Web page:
Pro Football Focus has a new stat they've created that they've called Elusiveness. It's always been tough to measure how much of a running back's success is due to his offensive line and how much to his own innate abilities. Football Outsiders uses DYAR (Defense-adjusted Yards Above Replacement) which is a way of measuring how good a running back is compared to his replacement. DYAR explained. They also use DVOA (Defense-adjusted Value Over Average), and EY (Effective Yards). All of these stats attempt to measure how effective a running back is.
Here is how Football Outsiders explains Effective Yards:
Effective Yards, listed in red, translate DVOA into a yards per attempt figure. This provides an easy comparison: in general, players with more Effective Yards than standard yards played better than standard stats would otherwise indicate, while players with fewer Effective Yards than standard yards played worse than standard stats would otherwise indicate. Effective Yards are not the best way to measure total value because they are more dependent on usage than DYAR.
What I want to do is compare Pro Football's new stat with Football Outsiders rankings and then compare that with the NFL's more normal stat-keeping to see how much difference there is between the three. Join me after the jump for some fun stat-crunching.
Elusiveness (as defined by PFF) is combined of three important statistics. The first is the number of yards after initial contact, the second is the ratio of missed tackles (whether after the catch or after the run). Here are some rankings and then the formula.
Top 10, percentage of yards after contact
Bottom five, percentage of yards after contact
Rather interesting to see Thomas Jones' name at the bottom of the list--gives a whole new level of insight into why the Jets let him go.
Top 10, missed tackles/reception ratio
There are some interesting names there--it's surprising to me to see Beanie Wells so high on the list. One thing I can glean from this is that some of these running backs had poor offensive lines which is why the may have struggled in 2009.
The formula devised by PFF is this: (MTrush+MTrec)/(Rec+Att)*(YCo/Att*100)
Here are the rankings. We have one 49er making the list and not in a good way.
Top 10, Elusive Rating
|Adrian L. Peterson||MIN||315||1,394||915||2.9||50||43||10||48.60|
Bottom 10, Elusive Rating
I'm actually not surprised by this at all. We knew Coffee wasn't very good, and despite the well-documented woes of the offensive line Coffee barely did half as well as Gore.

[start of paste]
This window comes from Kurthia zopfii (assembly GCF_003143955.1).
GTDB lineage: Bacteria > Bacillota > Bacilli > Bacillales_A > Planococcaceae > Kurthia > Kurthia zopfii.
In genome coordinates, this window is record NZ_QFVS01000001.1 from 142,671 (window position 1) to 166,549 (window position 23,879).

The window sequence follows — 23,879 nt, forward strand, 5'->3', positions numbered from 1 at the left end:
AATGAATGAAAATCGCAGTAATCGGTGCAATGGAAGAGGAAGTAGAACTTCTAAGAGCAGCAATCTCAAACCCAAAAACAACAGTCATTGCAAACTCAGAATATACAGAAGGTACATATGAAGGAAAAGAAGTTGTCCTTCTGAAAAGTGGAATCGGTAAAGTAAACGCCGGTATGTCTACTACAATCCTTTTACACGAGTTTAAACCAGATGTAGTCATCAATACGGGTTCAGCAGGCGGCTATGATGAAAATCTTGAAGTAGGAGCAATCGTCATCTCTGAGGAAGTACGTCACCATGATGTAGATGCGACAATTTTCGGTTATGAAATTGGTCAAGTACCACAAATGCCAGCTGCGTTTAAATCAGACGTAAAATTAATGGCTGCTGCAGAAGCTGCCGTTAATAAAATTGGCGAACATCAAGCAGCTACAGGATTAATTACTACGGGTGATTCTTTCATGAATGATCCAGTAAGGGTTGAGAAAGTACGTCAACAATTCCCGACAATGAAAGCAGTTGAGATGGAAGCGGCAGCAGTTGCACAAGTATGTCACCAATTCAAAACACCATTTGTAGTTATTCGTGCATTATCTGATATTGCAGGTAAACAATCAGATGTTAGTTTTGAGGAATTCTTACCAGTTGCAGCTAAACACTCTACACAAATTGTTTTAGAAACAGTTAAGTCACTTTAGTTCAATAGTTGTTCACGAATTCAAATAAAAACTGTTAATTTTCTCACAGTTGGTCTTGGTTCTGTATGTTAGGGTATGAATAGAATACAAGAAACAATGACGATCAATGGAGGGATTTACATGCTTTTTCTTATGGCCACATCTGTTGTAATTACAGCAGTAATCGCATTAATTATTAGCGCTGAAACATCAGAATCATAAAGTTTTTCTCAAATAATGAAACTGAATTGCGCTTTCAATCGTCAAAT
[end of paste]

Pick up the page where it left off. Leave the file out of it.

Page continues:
Gore's Elusive rating is 20.17 which would put him in the bottom half of the league, and I agree with that. Gore isn't the most elusive back--what he has is a quick burst out of the line of scrimmage, but he doesn't make people miss often.
Football Outsiders ranks the top 15 running backs thusly:
1. Chris Johnson
2. Ryan Grant
3. Ray Rice
4. Jamaal Charles
5. Pierre Thomas
6. Steven Jackson
7. Jonathan Stewart
8. Ricky Williams
9. DeAngelo Williams
10. Marion Barber
11. Maurice Jones-Drew
12. Adrian Peterson
13. Joseph Addai
14. Cedric Benson
15. Ronnie Brown
20. Frank Gore
They also put Gore in the bottom half of starting RBs.
Based on total rushing yards here are the rankings from NFL.com
1. Chris Johnson
2. Steven Jackson
3. Thomas Jones
4. Maurice Jones-Drew
5. Adrian Peterson
6. Ray Rice
7. Ryan Grant
8. Cedric Benson
9. Jonathan Stewart
10. Ricky Williams
11. Jamaal Charles
11. Frank Gore
So, once that's all said and done where does that leave us? I think that the traditional rankings based purely on yards and TDs can be misleading (see Jones, Thomas for a good example), but they're not necessarily that far off the mark. They tend to not give a complete picture though.
I also find it interesting that though PFF and Football Outsiders take different approaches to it they tend to arrive at pretty close to the same destination.
Update: Sam Monson of PFF (the original author of the piece), has kindly replied to a few questions I had about his methodology. One of the things he did to provide a ratio when there were zero missed tackles is to add one to everybody's missed tackle ratio. The formula for the MT/Rec. Rating is:
[(MT+1)/Receptions]*100. Thus Beanie Wells 12 receptions and 5 missed tackles looks like this: